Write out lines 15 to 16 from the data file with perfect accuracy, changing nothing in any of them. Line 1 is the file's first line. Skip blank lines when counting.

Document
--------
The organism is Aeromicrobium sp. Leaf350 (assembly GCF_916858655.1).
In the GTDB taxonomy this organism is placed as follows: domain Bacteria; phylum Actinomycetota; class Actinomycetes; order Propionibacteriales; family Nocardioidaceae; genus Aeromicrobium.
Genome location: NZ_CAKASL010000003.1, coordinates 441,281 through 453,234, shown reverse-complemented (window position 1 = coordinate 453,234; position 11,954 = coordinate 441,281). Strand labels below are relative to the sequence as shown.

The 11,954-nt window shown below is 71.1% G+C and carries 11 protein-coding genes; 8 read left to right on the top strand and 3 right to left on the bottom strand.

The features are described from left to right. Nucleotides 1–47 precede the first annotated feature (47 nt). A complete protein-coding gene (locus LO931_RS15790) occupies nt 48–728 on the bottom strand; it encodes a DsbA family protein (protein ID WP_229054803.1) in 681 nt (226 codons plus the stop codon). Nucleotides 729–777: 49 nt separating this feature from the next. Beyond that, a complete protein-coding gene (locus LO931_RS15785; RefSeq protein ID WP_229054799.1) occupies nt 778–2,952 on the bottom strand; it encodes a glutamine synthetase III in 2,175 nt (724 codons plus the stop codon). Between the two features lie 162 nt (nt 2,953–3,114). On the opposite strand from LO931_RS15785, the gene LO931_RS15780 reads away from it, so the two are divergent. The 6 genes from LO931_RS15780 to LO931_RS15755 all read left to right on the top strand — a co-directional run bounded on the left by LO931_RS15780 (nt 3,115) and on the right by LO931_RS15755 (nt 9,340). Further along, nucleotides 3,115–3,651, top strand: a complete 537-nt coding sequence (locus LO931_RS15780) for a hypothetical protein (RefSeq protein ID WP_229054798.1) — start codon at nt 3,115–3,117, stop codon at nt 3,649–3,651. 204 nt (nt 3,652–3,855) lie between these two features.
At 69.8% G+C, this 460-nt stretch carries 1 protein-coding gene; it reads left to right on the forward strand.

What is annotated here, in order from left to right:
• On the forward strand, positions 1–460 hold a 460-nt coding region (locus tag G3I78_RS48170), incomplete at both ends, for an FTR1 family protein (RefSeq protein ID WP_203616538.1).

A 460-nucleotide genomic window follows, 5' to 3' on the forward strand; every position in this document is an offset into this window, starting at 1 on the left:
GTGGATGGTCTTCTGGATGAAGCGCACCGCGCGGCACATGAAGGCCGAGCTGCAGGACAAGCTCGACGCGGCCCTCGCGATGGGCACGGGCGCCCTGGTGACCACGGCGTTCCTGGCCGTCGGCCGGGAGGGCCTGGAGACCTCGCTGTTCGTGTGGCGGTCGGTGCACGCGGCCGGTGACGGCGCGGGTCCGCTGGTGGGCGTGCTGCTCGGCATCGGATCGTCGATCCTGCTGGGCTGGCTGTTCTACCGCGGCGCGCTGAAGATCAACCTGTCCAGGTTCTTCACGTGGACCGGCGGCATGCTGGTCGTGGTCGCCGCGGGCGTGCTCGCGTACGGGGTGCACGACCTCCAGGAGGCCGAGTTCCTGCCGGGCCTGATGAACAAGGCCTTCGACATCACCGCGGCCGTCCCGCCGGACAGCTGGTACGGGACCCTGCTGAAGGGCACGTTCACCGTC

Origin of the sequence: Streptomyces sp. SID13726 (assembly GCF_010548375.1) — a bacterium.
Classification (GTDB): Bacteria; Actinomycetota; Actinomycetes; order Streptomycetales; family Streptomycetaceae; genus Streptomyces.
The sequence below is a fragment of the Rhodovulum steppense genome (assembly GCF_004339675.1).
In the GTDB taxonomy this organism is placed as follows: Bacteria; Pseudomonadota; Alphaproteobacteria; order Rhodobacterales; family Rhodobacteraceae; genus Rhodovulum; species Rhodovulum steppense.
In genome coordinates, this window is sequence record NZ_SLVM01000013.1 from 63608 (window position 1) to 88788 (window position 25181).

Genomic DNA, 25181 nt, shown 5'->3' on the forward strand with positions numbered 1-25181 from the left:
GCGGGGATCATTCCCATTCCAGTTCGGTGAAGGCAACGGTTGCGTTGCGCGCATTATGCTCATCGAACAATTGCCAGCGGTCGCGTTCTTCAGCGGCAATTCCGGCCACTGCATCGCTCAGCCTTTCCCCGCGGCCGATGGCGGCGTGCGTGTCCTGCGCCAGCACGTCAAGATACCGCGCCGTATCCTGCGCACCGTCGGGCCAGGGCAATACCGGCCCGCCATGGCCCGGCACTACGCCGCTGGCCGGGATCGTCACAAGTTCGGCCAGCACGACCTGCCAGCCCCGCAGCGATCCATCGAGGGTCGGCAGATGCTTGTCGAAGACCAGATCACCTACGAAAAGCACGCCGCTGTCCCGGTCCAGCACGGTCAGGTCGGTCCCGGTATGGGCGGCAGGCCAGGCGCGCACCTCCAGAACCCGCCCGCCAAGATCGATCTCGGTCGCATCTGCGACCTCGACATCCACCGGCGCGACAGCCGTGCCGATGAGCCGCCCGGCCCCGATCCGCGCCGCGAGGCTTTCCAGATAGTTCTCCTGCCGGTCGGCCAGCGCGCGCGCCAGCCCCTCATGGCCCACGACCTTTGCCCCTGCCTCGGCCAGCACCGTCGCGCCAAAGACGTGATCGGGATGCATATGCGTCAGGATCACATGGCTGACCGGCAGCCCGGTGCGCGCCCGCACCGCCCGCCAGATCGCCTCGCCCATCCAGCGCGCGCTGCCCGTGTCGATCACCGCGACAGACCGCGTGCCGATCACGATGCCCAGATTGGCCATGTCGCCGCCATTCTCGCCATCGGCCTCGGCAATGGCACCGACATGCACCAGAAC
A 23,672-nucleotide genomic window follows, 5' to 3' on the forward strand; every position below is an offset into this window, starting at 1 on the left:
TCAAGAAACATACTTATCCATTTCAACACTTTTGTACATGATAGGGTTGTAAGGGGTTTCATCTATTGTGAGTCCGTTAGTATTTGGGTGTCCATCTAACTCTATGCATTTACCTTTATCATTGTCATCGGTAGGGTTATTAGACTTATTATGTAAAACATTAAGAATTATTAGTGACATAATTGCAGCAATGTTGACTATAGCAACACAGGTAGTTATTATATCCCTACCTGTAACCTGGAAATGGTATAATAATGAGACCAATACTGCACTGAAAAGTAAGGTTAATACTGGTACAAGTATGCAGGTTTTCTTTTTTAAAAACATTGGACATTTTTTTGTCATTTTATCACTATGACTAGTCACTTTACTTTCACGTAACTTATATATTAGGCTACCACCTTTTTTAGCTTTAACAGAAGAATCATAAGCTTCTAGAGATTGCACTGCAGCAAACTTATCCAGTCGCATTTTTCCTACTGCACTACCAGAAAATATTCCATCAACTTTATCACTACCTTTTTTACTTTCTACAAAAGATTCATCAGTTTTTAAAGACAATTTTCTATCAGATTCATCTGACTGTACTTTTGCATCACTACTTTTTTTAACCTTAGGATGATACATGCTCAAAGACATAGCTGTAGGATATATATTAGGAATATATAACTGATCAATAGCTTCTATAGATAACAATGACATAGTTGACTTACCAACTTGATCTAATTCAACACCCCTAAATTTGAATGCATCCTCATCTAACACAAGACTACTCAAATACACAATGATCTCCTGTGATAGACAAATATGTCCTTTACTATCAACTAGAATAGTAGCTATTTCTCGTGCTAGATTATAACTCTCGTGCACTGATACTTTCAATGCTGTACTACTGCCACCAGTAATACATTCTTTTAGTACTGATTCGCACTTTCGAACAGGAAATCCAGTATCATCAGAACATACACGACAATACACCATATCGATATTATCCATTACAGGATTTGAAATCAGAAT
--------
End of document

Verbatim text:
In genome coordinates, this window is sequence record NZ_SLVM01000013.1 from 63608 (window position 1) to 88788 (window position 25181).

Genomic DNA, 25181 nt, shown 5'->3' on the forward strand with positions numbered 1-25181 from the left: